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12 October 2012


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Melanie B

Likewise guilty of letting things squeeze out read aloud time.

LeeAnn Balbirona

Yes to this bit:

"Most people are capable of reading aloud at the level of speaking what is written, but anyone who has listened to a trained and experienced reader knows the wealth of nuance and detail they can bring to a work, whereas anyone who's ever had to listen to poor reading knows that even the finest words can be made tedious by someone who either doesn't understand what they're reading or is unable to present those words well."

We attend the youth Mass every week and the kids who lector are probably considered good readers at school, but when it comes to reading Scripture aloud, even if they get the pronunciations right, the phrasing is often wrong.

I made much more time to read aloud to my older two than my younger ones. I find reading aloud pretty tiring actually. We have started getting in the habit of having an audio book going in the car, especially for long trips. I think I might move the picture books to my bedroom bookshelves and see if that helps in the reading aloud department. Right now they are in piles on the floor, as the kids' bookshelves have been taken over with chapter books and novels for older kids and teens.


I'm getting back to reading aloud to my kids this year (long, chapter books). I have a local friend who still reads aloud daily to her 12th and 8th grade children. They've read so many books aloud through the years. I want my kids to have that experience. This article seals my commitment.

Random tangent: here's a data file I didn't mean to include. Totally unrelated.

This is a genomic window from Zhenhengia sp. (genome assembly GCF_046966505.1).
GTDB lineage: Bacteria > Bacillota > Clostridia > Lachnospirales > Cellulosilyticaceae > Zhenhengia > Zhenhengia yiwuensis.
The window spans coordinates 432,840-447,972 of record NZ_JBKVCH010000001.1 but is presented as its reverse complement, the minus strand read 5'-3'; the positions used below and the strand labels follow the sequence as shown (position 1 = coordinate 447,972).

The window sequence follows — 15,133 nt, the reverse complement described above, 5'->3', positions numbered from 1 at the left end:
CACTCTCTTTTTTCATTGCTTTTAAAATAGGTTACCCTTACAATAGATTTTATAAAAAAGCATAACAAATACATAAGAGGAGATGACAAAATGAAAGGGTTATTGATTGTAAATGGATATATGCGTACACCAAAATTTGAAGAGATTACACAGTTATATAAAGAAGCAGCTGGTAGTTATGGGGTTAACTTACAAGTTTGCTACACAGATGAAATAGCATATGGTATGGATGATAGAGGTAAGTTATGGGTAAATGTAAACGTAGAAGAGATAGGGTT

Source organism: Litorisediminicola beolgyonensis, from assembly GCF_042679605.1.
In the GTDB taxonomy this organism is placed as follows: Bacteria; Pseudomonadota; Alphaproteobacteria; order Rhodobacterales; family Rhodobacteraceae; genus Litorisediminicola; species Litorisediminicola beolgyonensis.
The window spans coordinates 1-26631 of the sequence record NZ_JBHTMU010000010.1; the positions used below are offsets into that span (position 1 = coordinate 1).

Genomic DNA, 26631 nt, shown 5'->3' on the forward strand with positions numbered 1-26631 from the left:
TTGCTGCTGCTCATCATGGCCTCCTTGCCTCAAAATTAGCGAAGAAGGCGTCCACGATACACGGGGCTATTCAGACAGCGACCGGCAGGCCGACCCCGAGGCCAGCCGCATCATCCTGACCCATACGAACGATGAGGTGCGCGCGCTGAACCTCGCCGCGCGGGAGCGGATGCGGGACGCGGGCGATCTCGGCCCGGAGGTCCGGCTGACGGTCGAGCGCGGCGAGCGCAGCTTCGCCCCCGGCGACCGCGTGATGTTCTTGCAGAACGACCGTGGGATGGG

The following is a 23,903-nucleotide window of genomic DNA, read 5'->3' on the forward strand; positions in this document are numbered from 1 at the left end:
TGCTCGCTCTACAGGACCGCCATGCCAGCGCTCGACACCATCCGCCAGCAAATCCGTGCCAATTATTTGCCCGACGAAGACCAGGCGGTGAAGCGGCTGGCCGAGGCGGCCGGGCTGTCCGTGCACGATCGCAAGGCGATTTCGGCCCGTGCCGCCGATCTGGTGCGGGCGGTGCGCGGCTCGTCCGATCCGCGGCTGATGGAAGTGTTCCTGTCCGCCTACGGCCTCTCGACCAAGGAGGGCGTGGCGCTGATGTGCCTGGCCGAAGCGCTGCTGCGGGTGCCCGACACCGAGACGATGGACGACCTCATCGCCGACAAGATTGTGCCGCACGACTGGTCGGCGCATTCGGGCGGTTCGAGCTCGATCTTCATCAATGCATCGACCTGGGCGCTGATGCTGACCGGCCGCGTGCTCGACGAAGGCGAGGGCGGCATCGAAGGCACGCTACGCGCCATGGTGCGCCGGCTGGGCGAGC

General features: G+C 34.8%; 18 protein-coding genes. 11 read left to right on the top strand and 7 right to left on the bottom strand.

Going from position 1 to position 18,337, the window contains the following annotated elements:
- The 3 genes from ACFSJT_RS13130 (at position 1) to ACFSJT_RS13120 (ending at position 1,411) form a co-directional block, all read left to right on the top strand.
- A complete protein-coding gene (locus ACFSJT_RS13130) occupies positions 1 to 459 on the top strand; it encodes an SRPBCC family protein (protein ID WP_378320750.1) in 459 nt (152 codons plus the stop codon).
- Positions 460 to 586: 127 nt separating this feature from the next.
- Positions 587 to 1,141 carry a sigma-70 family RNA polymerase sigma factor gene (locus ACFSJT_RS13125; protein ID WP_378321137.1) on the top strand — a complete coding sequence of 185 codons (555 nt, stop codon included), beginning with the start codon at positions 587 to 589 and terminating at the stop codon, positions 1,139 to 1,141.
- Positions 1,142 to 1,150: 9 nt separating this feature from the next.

I also plan to do that "although..." test with my kids at supper.

Barbara C.

I tried to do read aloud time. I had all these grand dreams about it, but it became a literal fight with my oldest from a very young age.

Every so often when I would try to do read aloud time for her younger sisters without expecting her involvement, she would pull passive aggressive stunts to interfere.

For a long time I just accepted that "read aloud time" was just another thing that was not going to be part of our homeschooling experience. Now that my oldest has been put in regular school (which has been so good for her and us so far), I may have to overcome the sickening feeling in my stomach that develops any time I think of doing read aloud time.


I confess that I like reading time enough that I let it squeeze out some of the other essentials we ought to be doing, and that some days I feel that if we've read, we've done our "school" for the day. Reading is the easy part for me -- it's making people sit down and do the necessary drill work ("Yes, we are working on fractions today. Yes, you have to do spelling.") that tends to slide at my house. That's why I find you such an inspiration, Bearing: I love reading your clear plans, and trying to implement a bit of that order into my own style.

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I think I read something somewhere about this

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